Ethics Counsel on

Duties to Prospective Clients

By Gina Hendryx, OBA Ethics Counsel

When the revisions to the Oklahoma Rules of Professional Conduct (ORPC) became effective earlier this year, they included the adoption of an entirely new rule that details the ethical obligations owed to a person who consulted with a lawyer but did not subsequently engage the lawyer for representation. Rule 1.18, Duties to Prospective Client, is based upon the Model Rule of Professional Conduct that was approved by the ABA in 2002. It sets forth when a lawyer’s duties of confidentiality, loyalty and confidence attach to the “prospective client.”

In the initial interview with the prospective client, confidential information is often disclosed to the lawyer. The prospective client may discuss sensitive matters, review documents and rely upon the lawyer’s advice. However, in doing so, the lawyer may create a conflict and be disqualified from representing a different client in the same or substantially related matter because of the prior consultation. ORPC 1.18 states the following:

(a) A person who discusses with a lawyer the possibility of forming a client-lawyer relationship with respect to a matter is a prospective client.

(b) Even when no client-lawyer relationship ensues, a lawyer who has had discussions with a prospective client shall not use or reveal information learned in the consultation, except as Rule 1.9 would permit with respect to information of a former client.

(c) A lawyer subject to paragraph (b) shall not represent a client with interests materially adverse to those of a prospective client in the same or a substantially related matter if the lawyer received information from the prospective client that could be significantly harmful to that person in the matter, except as provided in paragraph (d). If a lawyer is disqualified from representation under this paragraph, no lawyer in a firm with which that lawyer is associated may knowingly undertake or continue representation in such a matter, except as provided in paragraph (d).

(d) When the lawyer has received disqualifying information as defined in paragraph (c), representation is permissible if:

(1) both the affected client and the prospective client have given informed consent, confirmed in writing, or: (2) the lawyer who received the information took reasonable measures to avoid exposure to more disqualifying information than was reasonably necessary to determine whether to represent the prospective client; and

(i) the disqualified lawyer is timely screened from any participation in the matter and is apportioned no part of the fee therefrom; and (ii) written notice is promptly given to the prospective client.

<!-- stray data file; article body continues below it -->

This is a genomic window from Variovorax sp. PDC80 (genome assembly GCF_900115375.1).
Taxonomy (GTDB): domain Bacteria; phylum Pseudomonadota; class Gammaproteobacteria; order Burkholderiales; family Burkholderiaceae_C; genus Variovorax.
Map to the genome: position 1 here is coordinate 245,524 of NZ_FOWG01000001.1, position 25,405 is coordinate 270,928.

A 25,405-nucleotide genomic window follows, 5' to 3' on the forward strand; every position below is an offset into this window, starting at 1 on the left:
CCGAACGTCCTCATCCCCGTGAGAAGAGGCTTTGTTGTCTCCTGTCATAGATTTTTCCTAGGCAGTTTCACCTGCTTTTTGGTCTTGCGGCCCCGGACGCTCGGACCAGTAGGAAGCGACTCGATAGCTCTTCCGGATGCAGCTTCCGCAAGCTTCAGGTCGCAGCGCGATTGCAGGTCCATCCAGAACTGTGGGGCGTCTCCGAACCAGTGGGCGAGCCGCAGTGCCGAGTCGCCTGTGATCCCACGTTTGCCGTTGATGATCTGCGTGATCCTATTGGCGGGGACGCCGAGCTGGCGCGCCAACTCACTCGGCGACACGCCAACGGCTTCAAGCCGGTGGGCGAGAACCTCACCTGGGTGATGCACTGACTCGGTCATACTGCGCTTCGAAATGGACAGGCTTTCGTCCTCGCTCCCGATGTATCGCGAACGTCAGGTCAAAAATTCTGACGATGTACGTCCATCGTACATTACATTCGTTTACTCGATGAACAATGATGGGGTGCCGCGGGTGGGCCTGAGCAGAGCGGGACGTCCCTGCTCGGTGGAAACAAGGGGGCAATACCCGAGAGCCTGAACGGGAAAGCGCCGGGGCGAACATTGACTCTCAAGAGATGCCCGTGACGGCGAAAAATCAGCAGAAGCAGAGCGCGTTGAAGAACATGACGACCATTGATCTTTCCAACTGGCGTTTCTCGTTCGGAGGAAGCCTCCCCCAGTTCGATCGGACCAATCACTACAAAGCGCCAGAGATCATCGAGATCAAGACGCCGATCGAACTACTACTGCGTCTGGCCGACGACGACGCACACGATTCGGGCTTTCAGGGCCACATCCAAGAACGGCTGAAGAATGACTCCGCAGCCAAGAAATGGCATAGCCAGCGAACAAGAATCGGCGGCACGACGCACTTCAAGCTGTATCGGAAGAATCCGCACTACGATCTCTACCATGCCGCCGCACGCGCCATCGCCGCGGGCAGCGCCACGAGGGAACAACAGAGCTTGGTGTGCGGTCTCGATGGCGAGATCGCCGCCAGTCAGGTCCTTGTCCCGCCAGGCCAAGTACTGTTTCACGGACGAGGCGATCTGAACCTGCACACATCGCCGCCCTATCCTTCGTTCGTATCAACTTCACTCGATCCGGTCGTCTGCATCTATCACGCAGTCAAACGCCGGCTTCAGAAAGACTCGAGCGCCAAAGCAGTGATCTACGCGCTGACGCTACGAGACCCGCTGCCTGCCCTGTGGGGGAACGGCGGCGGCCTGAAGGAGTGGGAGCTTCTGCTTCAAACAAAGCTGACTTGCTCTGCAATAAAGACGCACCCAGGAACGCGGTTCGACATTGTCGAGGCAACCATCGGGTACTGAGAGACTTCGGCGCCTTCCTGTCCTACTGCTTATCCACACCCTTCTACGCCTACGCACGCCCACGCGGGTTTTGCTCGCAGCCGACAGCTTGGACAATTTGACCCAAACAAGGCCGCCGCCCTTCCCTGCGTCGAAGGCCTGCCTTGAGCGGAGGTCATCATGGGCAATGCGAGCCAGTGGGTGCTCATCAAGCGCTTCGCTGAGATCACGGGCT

Not all persons who communicate information to the lawyer are protected under Rule 1.18. Comment [2] states that someone who provides information “unilaterally, without any reasonable expectation that the lawyer is willing to discuss the possibility of forming a lawyer-client relationship” is not a prospective client under the rule. Therefore, those run-ins with friends and family in the mall parking lot or at the family reunion don’t always result in a “reasonable expectation” of an attorney/client relationship.

To avoid an unwitting disqualification, the lawyer should minimize the opportunity for the prospective client to divulge potentially confidential information. The following are suggestions to assist in that meeting with a prospective client:

Keep accurate records of prospective client meetings. This should include the person’s name and the date of the meeting. Too many times the lawyer can’t even remember meeting with a prospective client. However, the prospective client “clearly” remembers the consultation and all of the “confidential” information that was shared. This can result in a disqualification simply because you have no records of the meeting.

Develop generic questions for each type of representation you undertake. Go over the same questions with each prospective client. Limit the initial interview to only the information needed to determine whether or not to take the case.

Limit your “advice” to the prospective client. For example, in a divorce matter you may advise the prospective clients on issues such as jurisdiction, venue, child support and property division in Oklahoma. Give the individual information as to your fee, general time it takes to finalize the matter and any other general information about your potential representation.

When confronted by a “former” prospective client that you have a conflict in your current representation, you will have the information necessary to respond. Yes, I did meet with X on Jan. 2, 2007, to discuss a potential divorce. I gave X information on filing a divorce in Oklahoma, how long it will take and what it will cost. X only gave me information as to citizenship, residency and ages of children. No confidential information was taken from X.

Some attorneys require the prospective client to sign a waiver of the attorney-client privilege as it applies to the initial interview. However, you should be wary of doing so. This may not protect you from a claim of conflict in all circumstances. The prospective client would have to give “informed consent” and fully understand what is being waived.

Have an ethics question? It’s a member benefit, and all inquiries are confidential. Contact Ms. Hendryx at or (405) 416-7083; (800) 522-8065.

Originally published in the Oklahoma Bar Journal -- Aug.9, 2008 -- Vol. 79; No. 20.